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Assess strengths and weaknesses of the options using the identified criteria

Table 2 summarizes our assessment of the four alternative governance options using the seven criteria we identified. For this exercise, we relied on the subjective judgments of four independent raters (R.C., C.O., P.C., C.N.). Given the absence of agreed-on objective benchmarks, ratings for each option reflect a rater’s perception of how that option would perform on each individual criterion relative to how he/she perceived the other three options would perform. Once the independent ratings were complete, we discussed differences in raters’ assessments until consensus was reached, and our resulting findings were used to make recommendations to UC leadership.

Table 2

Table 2

Based on performance across the seven criteria, option 3 (creating an oversight board) appeared to provide the best opportunity for UC to enhance both nimbleness and systemness. Specifically, it was believed that option 3 would increase the timeliness and efficiency of decision making, encourage provision of strategic guidance, facilitate system-level efficiencies, incorporate internal stakeholders across AMCs to ensure alignment across the triple mission, promote a balance of system- and campus-level concerns to foster responsiveness to local conditions, increase health care expertise in the decision-making process, and present a potentially feasible approach without large structural changes.

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Results and Implications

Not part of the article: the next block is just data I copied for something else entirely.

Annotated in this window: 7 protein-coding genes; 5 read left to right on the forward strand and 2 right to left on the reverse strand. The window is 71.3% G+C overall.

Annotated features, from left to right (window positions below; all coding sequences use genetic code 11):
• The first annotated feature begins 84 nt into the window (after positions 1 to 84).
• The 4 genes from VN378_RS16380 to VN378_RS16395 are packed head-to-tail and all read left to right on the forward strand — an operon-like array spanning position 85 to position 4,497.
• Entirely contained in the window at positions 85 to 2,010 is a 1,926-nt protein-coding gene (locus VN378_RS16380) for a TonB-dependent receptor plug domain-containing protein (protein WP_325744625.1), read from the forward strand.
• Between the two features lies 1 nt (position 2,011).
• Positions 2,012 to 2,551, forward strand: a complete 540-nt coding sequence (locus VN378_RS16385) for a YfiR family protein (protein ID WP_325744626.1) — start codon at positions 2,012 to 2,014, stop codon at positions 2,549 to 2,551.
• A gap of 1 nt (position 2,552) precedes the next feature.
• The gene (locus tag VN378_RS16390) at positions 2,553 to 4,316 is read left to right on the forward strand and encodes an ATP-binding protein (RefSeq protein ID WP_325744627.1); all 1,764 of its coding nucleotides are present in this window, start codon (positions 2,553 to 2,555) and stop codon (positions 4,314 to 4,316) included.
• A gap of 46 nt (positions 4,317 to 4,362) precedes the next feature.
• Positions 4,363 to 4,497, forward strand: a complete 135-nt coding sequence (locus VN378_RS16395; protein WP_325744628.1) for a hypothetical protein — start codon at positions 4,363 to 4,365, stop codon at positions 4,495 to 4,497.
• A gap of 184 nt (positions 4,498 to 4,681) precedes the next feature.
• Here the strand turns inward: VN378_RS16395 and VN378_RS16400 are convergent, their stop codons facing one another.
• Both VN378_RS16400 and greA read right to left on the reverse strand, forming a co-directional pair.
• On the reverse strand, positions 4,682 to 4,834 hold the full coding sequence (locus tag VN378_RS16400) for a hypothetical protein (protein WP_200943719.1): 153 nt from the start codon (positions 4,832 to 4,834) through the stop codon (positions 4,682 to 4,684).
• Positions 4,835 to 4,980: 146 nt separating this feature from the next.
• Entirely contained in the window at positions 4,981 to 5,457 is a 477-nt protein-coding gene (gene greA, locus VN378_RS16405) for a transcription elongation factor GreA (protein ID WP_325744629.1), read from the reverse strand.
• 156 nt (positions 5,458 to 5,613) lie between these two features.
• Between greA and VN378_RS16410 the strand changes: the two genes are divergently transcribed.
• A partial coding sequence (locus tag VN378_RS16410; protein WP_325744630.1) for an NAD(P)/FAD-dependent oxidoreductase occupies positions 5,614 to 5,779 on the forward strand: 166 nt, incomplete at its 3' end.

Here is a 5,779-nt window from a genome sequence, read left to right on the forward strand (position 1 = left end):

How our assessment informed UC decision making

Ultimately, our assessment helped UC leadership make changes to its governance approach that were approved by the UC Regents.41 Our analysis allowed UC leadership to consider the pros and cons of different options, as well as minor variations of the options. Ultimately, in fall 2015, UC chose to streamline oversight of UC Health through a variation on option 3, in which UC modified the existing CHS (which already functioned as an oversight board) by reducing the number of voting regents but expanding membership to include additional nonvoting campus-level representatives (e.g., chancellors, a member of the Academic Senate with a clinical appointment at a UC medical school) and outside individuals with needed health care expertise.42 In addition, the CHS was granted expanded authority to make certain health care transaction and compensation decisions. Finally, UC leadership also explicitly called for performance monitoring through the development and use of dashboards that assess quality of care, cost, and access to care across the UC Health clinical enterprise.43 They report that these changes have led the CHS to meet more frequently and helped the CHS focus on and discuss strategic issues with a level of depth that was not possible previously.

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Looking forward